Petition started to bring Kataza home

Kataza, the baboon.

The relocation of a baboon from Kommetjie to Tokai has drawn a public backlash, but scientists say it’s standard practice and that it’s people’s desire to treat baboons like pets that poses the real danger to the primates.

Human Wildlife Solutions, the City of Cape Town’s baboon-management contractor, relocated the baboon, called Kataza or SK11, from the Slangkop troop in Kommetjie to the Zwaanswyk troop in Tokai on Wednesday August 26.

A petition calling for the baboon to be returned to Slangkop troop has since drawn 5 500 signatures.

Julia Wood, from the City’s environmental management department, said the baboon had been moved because it had tried to form a splinter group with seven females that would have led to in-breeding.

But the move prompted Kommetjie resident Odette Peiser to start the petition. She claimed the move broke up a family unit and could cause conflict between the baboon and humans that
could lead to the creature being killed.

She called on Marian Nieuwoudt, the mayoral committee member for spatial planning and environment, to stop the “continued persecution of baboons at the behest of a contractor that is failing in having the interests of the people and the animals at heart”.

Ms Nieuwoudt said baboon-human conflict was dangerous and needed to be prevented and that the City’s baboon management was based on scientific research.

“Nobody wants to harm the baboons, but they are very dangerous animals, and once they have learned and prefer to locate to urban areas and we cannot get them back to stay in their natural habitat, we have no choice but to take them away. It is really a management decision for the greater good for animals and humans.”

While people had deep appreciation for the “majestic” animals, anthropomorphising them, that is attributing human characteristics to them, caused them harm in the long run, she said.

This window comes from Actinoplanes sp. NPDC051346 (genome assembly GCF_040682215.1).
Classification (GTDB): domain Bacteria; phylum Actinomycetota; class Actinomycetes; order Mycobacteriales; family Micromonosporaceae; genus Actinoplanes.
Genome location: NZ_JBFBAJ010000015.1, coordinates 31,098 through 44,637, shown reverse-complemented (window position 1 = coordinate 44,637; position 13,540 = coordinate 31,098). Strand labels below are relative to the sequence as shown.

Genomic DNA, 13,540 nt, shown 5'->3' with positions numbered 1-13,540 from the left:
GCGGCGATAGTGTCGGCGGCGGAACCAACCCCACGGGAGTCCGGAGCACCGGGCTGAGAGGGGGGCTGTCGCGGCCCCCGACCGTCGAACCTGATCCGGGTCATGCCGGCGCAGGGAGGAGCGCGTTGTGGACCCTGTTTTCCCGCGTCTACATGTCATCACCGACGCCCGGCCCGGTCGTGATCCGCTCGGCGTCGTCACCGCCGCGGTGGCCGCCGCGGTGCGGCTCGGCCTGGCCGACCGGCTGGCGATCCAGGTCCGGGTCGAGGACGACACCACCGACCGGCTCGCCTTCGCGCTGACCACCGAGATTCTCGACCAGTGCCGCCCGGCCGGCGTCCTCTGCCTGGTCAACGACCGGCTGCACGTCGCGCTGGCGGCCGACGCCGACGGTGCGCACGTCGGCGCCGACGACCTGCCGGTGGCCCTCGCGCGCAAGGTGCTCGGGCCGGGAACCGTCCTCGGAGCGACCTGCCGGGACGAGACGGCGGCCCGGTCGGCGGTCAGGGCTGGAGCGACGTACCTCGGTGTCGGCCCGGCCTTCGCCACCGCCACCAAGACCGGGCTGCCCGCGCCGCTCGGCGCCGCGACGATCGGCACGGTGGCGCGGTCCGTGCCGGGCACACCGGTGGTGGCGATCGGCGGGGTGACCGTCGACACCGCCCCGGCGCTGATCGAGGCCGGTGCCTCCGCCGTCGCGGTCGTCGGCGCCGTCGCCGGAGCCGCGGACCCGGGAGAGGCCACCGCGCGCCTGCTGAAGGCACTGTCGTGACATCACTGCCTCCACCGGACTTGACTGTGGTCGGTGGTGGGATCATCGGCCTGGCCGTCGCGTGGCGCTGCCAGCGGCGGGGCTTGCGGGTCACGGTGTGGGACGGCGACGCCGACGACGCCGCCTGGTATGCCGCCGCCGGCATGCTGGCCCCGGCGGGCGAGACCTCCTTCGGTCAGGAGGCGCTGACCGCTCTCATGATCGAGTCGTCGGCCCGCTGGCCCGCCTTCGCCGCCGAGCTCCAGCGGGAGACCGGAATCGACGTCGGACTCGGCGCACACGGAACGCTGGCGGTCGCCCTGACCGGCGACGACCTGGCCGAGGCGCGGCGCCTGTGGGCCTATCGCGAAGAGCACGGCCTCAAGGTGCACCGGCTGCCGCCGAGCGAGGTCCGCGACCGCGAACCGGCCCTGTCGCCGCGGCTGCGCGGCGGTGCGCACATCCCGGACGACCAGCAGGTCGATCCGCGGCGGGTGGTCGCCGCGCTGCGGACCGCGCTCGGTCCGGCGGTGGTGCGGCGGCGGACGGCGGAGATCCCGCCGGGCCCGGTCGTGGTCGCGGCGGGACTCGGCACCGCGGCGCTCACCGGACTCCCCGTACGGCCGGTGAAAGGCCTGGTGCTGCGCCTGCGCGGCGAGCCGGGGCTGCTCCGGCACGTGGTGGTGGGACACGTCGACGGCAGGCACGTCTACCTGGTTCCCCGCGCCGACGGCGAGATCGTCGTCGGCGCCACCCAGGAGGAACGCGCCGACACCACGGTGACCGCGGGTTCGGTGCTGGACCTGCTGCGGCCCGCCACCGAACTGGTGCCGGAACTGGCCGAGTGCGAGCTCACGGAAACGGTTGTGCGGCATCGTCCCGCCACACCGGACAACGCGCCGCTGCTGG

“Once we personalise them by giving them names, lure, accommodate or entice them to promote human-baboon interaction, this interference leads to a change in their behaviour, and, at the end, a problem animal.”

She added: “They are wild animals, and we must not treat them as pets”.

Ms Wood said an animal-rights activist had tried to stop rangers capturing an injured baboon on Monday. The baboon had subsequently been captured and euthanised because it had had a broken femur.

Professor Justin O’Riain, from UCT, is the director of the Institute for Communities and Wildlife (iCWild). He said there was nothing unusual about moving wild animals to a new area.

“It is called metapopulation management, and it is done primarily to ensure the genetic health of geographically isolated sub-populations. Imagine if every time a cheetah was relocated there was an uproar like this,” he said.

“While it is stressful for a rhino to be captured and moved to a new reserve, if that move brings fresh genes to a population, then the bigger goal is realised.”

Animal-rights activists had been “illegally tracking and pursuing” SK11 since Saturday to photograph his movements, he said.

“SK11 was sighted by baboon rangers – who do have a permit – with several female baboons in the Tokai troop on Sunday, August 31,” he said.

Most animal-rights activists, he said, held animal rights to be equal to human rights with a focus on individual animals and not the species or the environment.

“The animal-rights groups condemn euthanasia as a scientific wildlife management tool, even when large raiding male baboons are terrorising families in baboon-affected suburbs.”

It was recognised internationally, he said, that the philosophy of animal rights was “incompatible with science-based conservation and management of wildlife”.

In a 2012 open letter to the Cape Times, following her visit to Cape Town the year before, Dr Shirley C. Strum, professor of biological anthropology at the University of California, San Diego, said she was “scandalised” by the publicity campaign mounted by activists whom she accused of thwarting appropriate methods of deterrence.

“The epitaph of these baboons will read: ‘Met an untimely end because activists could not face reality’…. The future of the Cape baboons is being endangered by the very people shouting the loudest against the only appropriate methods we have now. If deterrence had been used successfully earlier, there would be no need to kill any baboons today.”

She cared about baboons as much as the activists did but would sacrifice some to save the whole if that is what it took, she wrote.

Professor O’ Riain meanwhile stands by his suggestion that a baboon-proof fence, such as the one installed eight years ago by Zwaanswyk residents, can end much of the conflict between baboons and humans in Kommetjie.

“Only the Kommetjie community can end this cycle by choosing to fence the Slangkop troop into the status of good neighbours,” he said.